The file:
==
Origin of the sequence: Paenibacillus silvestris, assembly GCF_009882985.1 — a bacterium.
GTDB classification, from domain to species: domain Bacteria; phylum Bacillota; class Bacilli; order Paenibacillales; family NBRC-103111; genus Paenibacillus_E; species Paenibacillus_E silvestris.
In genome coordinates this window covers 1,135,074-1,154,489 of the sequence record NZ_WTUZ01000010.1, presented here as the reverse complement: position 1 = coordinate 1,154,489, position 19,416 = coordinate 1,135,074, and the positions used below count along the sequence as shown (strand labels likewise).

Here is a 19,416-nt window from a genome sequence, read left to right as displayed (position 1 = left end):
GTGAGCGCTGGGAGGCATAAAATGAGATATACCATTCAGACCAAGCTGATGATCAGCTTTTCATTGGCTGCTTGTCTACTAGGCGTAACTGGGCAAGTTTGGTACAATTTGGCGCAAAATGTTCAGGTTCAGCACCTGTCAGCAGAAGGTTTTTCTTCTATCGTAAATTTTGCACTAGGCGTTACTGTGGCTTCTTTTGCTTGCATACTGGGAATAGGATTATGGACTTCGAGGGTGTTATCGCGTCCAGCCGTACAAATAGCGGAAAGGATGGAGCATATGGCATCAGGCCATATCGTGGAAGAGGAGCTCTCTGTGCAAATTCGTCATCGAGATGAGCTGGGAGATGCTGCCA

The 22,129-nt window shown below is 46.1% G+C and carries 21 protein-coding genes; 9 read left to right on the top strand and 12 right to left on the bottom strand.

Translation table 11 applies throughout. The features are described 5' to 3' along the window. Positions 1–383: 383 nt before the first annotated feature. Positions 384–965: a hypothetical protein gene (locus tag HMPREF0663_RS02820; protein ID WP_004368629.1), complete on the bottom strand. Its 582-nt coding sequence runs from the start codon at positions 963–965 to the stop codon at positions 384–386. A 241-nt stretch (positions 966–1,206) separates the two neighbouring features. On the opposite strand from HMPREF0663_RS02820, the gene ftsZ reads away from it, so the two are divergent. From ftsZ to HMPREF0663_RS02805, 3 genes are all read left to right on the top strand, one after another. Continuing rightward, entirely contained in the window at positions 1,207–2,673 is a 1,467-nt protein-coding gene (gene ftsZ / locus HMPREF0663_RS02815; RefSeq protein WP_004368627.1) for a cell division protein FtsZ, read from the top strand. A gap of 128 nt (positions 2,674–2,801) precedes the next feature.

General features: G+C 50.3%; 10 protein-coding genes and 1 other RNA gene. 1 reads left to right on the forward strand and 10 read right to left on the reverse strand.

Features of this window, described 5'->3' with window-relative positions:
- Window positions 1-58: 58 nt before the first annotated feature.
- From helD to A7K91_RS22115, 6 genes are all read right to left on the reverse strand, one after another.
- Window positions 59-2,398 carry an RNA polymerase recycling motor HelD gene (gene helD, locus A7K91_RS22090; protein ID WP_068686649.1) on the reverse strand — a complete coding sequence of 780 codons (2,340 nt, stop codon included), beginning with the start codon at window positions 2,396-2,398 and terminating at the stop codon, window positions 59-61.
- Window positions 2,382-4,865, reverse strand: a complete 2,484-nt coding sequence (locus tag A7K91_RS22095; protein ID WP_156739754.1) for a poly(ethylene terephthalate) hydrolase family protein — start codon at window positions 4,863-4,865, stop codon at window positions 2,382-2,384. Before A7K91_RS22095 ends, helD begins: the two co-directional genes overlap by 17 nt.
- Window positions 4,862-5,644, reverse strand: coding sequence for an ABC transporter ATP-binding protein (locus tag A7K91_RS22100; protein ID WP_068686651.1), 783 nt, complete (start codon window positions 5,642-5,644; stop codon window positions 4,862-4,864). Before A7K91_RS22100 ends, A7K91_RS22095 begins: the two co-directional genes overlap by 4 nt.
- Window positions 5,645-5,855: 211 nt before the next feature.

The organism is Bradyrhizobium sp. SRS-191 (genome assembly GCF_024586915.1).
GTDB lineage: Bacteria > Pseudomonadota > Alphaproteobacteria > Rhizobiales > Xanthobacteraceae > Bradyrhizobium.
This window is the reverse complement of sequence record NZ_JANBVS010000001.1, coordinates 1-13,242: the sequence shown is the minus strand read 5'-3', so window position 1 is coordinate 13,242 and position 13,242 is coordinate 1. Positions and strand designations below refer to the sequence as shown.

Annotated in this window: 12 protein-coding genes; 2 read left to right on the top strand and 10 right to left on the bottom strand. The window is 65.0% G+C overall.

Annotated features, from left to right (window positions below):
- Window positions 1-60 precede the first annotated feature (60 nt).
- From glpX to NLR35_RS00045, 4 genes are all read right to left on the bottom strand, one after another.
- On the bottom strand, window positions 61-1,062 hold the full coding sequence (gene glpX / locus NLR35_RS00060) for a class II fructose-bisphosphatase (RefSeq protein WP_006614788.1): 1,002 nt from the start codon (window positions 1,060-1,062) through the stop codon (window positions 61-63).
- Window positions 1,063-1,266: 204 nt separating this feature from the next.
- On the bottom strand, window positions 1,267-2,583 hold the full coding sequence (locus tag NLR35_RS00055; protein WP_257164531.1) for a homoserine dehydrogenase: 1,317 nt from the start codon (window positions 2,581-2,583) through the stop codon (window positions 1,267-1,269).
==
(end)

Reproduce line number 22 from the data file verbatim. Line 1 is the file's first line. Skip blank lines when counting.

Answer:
- From glpX to NLR35_RS00045, 4 genes are all read right to left on the bottom strand, one after another.